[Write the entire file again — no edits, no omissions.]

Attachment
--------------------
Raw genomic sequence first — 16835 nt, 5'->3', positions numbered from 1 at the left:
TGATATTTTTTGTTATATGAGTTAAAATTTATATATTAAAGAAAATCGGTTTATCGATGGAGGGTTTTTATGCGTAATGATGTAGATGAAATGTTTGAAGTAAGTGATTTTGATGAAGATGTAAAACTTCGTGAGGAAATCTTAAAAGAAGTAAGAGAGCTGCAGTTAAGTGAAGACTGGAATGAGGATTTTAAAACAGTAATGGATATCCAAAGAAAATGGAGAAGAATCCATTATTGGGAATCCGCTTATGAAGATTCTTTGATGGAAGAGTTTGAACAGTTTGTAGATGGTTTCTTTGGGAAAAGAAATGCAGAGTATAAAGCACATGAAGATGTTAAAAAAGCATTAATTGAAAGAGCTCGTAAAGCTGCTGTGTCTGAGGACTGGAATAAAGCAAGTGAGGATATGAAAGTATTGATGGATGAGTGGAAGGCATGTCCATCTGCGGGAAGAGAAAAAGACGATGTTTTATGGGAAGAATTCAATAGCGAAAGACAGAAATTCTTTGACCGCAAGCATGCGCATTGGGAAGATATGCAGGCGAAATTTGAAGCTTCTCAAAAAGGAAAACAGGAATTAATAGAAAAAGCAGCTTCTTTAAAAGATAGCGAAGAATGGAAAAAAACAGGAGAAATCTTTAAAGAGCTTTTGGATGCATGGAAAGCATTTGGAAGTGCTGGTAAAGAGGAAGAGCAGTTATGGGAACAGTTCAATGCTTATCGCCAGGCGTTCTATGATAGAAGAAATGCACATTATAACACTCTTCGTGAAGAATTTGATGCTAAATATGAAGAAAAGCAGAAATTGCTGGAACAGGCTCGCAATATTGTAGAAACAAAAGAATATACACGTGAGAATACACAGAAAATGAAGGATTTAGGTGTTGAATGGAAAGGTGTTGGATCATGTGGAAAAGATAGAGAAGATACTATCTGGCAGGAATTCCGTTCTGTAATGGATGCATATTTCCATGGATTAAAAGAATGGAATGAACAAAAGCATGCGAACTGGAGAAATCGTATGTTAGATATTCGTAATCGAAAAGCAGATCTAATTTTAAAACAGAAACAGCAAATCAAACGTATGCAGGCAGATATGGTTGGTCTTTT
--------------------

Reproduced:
Raw genomic sequence first — 16835 nt, 5'->3', positions numbered from 1 at the left:
TGATATTTTTTGTTATATGAGTTAAAATTTATATATTAAAGAAAATCGGTTTATCGATGGAGGGTTTTTATGCGTAATGATGTAGATGAAATGTTTGAAGTAAGTGATTTTGATGAAGATGTAAAACTTCGTGAGGAAATCTTAAAAGAAGTAAGAGAGCTGCAGTTAAGTGAAGACTGGAATGAGGATTTTAAAACAGTAATGGATATCCAAAGAAAATGGAGAAGAATCCATTATTGGGAATCCGCTTATGAAGATTCTTTGATGGAAGAGTTTGAACAGTTTGTAGATGGTTTCTTTGGGAAAAGAAATGCAGAGTATAAAGCACATGAAGATGTTAAAAAAGCATTAATTGAAAGAGCTCGTAAAGCTGCTGTGTCTGAGGACTGGAATAAAGCAAGTGAGGATATGAAAGTATTGATGGATGAGTGGAAGGCATGTCCATCTGCGGGAAGAGAAAAAGACGATGTTTTATGGGAAGAATTCAATAGCGAAAGACAGAAATTCTTTGACCGCAAGCATGCGCATTGGGAAGATATGCAGGCGAAATTTGAAGCTTCTCAAAAAGGAAAACAGGAATTAATAGAAAAAGCAGCTTCTTTAAAAGATAGCGAAGAATGGAAAAAAACAGGAGAAATCTTTAAAGAGCTTTTGGATGCATGGAAAGCATTTGGAAGTGCTGGTAAAGAGGAAGAGCAGTTATGGGAACAGTTCAATGCTTATCGCCAGGCGTTCTATGATAGAAGAAATGCACATTATAACACTCTTCGTGAAGAATTTGATGCTAAATATGAAGAAAAGCAGAAATTGCTGGAACAGGCTCGCAATATTGTAGAAACAAAAGAATATACACGTGAGAATACACAGAAAATGAAGGATTTAGGTGTTGAATGGAAAGGTGTTGGATCATGTGGAAAAGATAGAGAAGATACTATCTGGCAGGAATTCCGTTCTGTAATGGATGCATATTTCCATGGATTAAAAGAATGGAATGAACAAAAGCATGCGAACTGGAGAAATCGTATGTTAGATATTCGTAATCGAAAAGCAGATCTAATTTTAAAACAGAAACAGCAAATCAAACGTATGCAGGCAGATATGGTTGGTCTTTT